Re-Learning Backbone.js – Templates (Underscore)

Even though templates are not part of Backbone.js, I believe it’s critical to have a basic understanding of templates. Templates are a core component that will be used with Backbone.js Views.

Templates will help us separate code from the HTML markup. When MVC is discussed in regards to server side (Ruby on Rails, ASP.NET MVC) the “V” is for view. Views are implemented different in Backbone than in most server side technologies. On the server side, views should be extremely dumb and very little logic if any should be include.

Backbone.js has a key object called View. The Backbone.js View does not resemble server side views. Backbone.js Views are not dumb and they do have logic. Some people have described Backbone.js Views as being more similar to Controllers on server side. I believe that templates on the client (JavaScript) side work more like the views on the server side. It’s definitely a mind shift when moving from a server MVC mindset to a client side MVC mindset. Hopefully this will make the transition easier.

I want to keep this as simple as possible. We will take very small steps to help you learn about templates. Only 2 JavaScript libraries will be needed, jQuery and Underscore. We will not be using the Backbone.js library. There are many options for templating, but we will use the built in option that Underscore provides. In case you didn’t know, Backbone.js has a dependency on Underscore. This is why we are using Underscore’s template engine, but other template engines can be substituted for the Underscore template engine.

Very, Very Simple Template

    <script src="scripts/jquery-1.7.2.js" type="text/javascript"></script>
    <script src="scripts/underscore.js" type="text/javascript"></script>
    <div id="container1"></div>

    <script type="text/javascript">
         var template1 = "Title: Title1";
         var compileTemplate1 = _.template(template1);


In the previous code we have a reference to jQuery and Underscore.

There is a single <div> with the id of “containter1”. This is where the results will be appended to.

On the first line of the JavaScript we create a template1 variable. This variable is set to a string “Title: Title1”. This template is extremely simple. With this template we will not do any substitutions.

On the next line we created another variable called compileTemplate1. The template is compiled to a function that can be evaluated later.

On the last line of the JavaScript, we use jQuery to get the <div> element that has the id of “container1”. We then append the results of the function compileTemplate1.

Template using Substitution

In this next example we will substitute values.

    <div id="container2"></div>

    <script type="text/javascript">
         var data2 = { title: "Title2" }
         var template2 = "Title: <%=title%>";
         var compileTemplate2 = _.template(template2);

So in this example we are passing in a variable (data2) when we execute the compileTemplate function.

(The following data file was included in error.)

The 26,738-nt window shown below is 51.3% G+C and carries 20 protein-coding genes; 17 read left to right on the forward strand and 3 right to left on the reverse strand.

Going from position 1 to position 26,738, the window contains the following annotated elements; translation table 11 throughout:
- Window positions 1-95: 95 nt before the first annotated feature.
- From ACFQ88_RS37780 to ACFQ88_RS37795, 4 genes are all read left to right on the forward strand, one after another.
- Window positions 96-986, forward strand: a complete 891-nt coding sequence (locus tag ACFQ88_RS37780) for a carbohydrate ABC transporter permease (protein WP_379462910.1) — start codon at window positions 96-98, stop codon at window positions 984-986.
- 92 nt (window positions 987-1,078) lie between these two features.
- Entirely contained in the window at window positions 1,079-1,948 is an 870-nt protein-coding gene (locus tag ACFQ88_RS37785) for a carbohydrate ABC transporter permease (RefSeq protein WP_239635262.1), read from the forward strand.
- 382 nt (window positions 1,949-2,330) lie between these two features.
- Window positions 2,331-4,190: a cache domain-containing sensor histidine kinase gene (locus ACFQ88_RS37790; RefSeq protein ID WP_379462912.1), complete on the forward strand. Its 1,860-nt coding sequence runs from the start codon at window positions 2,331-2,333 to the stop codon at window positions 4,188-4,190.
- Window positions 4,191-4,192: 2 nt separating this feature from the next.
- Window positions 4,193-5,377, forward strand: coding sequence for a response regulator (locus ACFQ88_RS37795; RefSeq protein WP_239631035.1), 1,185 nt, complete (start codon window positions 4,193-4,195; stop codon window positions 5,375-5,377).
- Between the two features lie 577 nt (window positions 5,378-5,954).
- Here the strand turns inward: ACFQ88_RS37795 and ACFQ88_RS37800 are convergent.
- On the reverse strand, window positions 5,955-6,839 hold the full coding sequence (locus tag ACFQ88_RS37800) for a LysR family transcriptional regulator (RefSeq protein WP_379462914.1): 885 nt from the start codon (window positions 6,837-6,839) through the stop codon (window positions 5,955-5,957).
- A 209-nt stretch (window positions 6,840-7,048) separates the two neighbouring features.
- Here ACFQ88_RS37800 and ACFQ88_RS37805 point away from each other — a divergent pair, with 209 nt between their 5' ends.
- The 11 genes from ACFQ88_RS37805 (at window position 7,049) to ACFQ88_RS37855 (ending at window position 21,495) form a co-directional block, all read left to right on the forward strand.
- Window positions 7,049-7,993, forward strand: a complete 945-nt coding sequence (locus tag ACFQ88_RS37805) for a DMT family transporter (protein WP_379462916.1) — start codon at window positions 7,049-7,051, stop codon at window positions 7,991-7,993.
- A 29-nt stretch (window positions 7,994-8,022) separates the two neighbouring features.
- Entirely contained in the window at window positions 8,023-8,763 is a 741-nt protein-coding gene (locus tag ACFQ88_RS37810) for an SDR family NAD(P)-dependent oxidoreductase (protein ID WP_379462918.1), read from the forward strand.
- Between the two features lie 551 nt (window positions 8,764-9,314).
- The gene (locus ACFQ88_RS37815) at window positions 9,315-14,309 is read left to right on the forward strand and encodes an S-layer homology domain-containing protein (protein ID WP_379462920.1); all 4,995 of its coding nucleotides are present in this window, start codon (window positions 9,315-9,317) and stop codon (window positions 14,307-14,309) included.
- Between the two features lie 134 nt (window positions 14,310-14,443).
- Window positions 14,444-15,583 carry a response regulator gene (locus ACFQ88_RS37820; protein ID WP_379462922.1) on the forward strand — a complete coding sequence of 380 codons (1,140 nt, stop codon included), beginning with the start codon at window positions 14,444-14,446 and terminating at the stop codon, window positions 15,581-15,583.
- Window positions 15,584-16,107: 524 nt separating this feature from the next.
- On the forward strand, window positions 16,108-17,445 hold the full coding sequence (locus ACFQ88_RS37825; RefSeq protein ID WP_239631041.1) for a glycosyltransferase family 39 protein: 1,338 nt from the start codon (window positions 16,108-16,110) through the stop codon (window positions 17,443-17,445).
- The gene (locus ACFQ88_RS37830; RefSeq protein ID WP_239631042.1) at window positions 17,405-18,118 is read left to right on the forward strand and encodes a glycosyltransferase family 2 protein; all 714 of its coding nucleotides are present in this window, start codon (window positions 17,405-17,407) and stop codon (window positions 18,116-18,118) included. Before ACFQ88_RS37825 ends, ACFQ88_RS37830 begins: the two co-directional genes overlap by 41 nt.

So first we create a variable called data2. This variable is a data object with a property called title. The title property includes a value called “Title2”

We then create a template that includes a variable called title. The title variables in the template is surrounded by “<%= … %>”. So as you can tell, the title property in variable data2 is the same as the title variable in the template.

We compile the template the same as we did in the previous example. Nothing changed here.

Now when we call compileTemplate2, we pass in the variable data2. We can see in the results that the value in data2 was substituted with the variable in the template.

Template with Non-Inline

In our previous example the template was part of the JavaScript code. If the template was much longer it would been very difficult to understand and maintain. Now we are going to extract the template from the JavaScript code.

    <div id="container3"></div>
    <script type="text/template" id="template3">
        Title: <%=title%>

    <script type="text/javascript">
        var data3 = {title:"Title3"}
        var template3 = $("#template3").html();
        var compileTemplate3 = _.template(template3);

Now in this example we extracted the template from the inline script. We can see this with the script that has the type “text/template” and the id of “template3”. Since the type is “text/template” the JavaScript engine will ignore anything within the script tags.

The second line in the JavaScript code will use jQuery to find the element with the ID of “template3” and assign the string to the variable template3. Now everything is the same as the previous example. And the results should be as expected.

That’s it for the most part.

There are a couple of things to keep in mind. The Underscore template can execute JavaScript code. You can include JavaScript “if” statements and such in the template. Just remember that templates should be fairly simple and business logic should not be included in the template. We want separation of concerns and templates should provide a very simple view.

For more information on Underscore Templates please see –

Also you can view the code using website at

This entry was posted in Backbone.js, JavaScript, Tutorial and tagged , . Bookmark the permalink.

3 Responses to Re-Learning Backbone.js – Templates (Underscore)

  1. Neymar says:

    Thanks a lot, you save my day/month/year/life !

  2. ROHIT says:

    nice article.

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